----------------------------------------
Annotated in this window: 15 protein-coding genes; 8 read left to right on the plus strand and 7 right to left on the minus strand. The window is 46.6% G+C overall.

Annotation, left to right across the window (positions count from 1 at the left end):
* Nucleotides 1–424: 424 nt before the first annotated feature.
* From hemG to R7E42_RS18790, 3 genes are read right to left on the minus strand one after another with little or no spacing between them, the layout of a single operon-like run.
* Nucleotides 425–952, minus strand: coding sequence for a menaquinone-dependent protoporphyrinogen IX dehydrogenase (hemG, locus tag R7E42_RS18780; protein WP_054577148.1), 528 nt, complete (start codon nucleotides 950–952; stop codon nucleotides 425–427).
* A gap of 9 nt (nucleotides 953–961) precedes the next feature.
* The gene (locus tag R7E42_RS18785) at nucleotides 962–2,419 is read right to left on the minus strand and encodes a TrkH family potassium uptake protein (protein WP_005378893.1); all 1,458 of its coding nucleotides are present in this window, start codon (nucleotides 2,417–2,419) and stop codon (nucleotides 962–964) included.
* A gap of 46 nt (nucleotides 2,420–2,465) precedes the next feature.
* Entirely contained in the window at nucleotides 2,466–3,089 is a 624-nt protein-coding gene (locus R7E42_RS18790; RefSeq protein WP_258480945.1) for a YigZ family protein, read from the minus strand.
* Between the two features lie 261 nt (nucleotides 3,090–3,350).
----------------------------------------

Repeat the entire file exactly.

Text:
Annotated in this window: 15 protein-coding genes; 8 read left to right on the plus strand and 7 right to left on the minus strand. The window is 46.6% G+C overall.

Annotation, left to right across the window (positions count from 1 at the left end):
* Nucleotides 1–424: 424 nt before the first annotated feature.
* From hemG to R7E42_RS18790, 3 genes are read right to left on the minus strand one after another with little or no spacing between them, the layout of a single operon-like run.
* Nucleotides 425–952, minus strand: coding sequence for a menaquinone-dependent protoporphyrinogen IX dehydrogenase (hemG, locus tag R7E42_RS18780; protein WP_054577148.1), 528 nt, complete (start codon nucleotides 950–952; stop codon nucleotides 425–427).
* A gap of 9 nt (nucleotides 953–961) precedes the next feature.
* The gene (locus tag R7E42_RS18785) at nucleotides 962–2,419 is read right to left on the minus strand and encodes a TrkH family potassium uptake protein (protein WP_005378893.1); all 1,458 of its coding nucleotides are present in this window, start codon (nucleotides 2,417–2,419) and stop codon (nucleotides 962–964) included.
* A gap of 46 nt (nucleotides 2,420–2,465) precedes the next feature.
* Entirely contained in the window at nucleotides 2,466–3,089 is a 624-nt protein-coding gene (locus R7E42_RS18790; RefSeq protein WP_258480945.1) for a YigZ family protein, read from the minus strand.
* Between the two features lie 261 nt (nucleotides 3,090–3,350).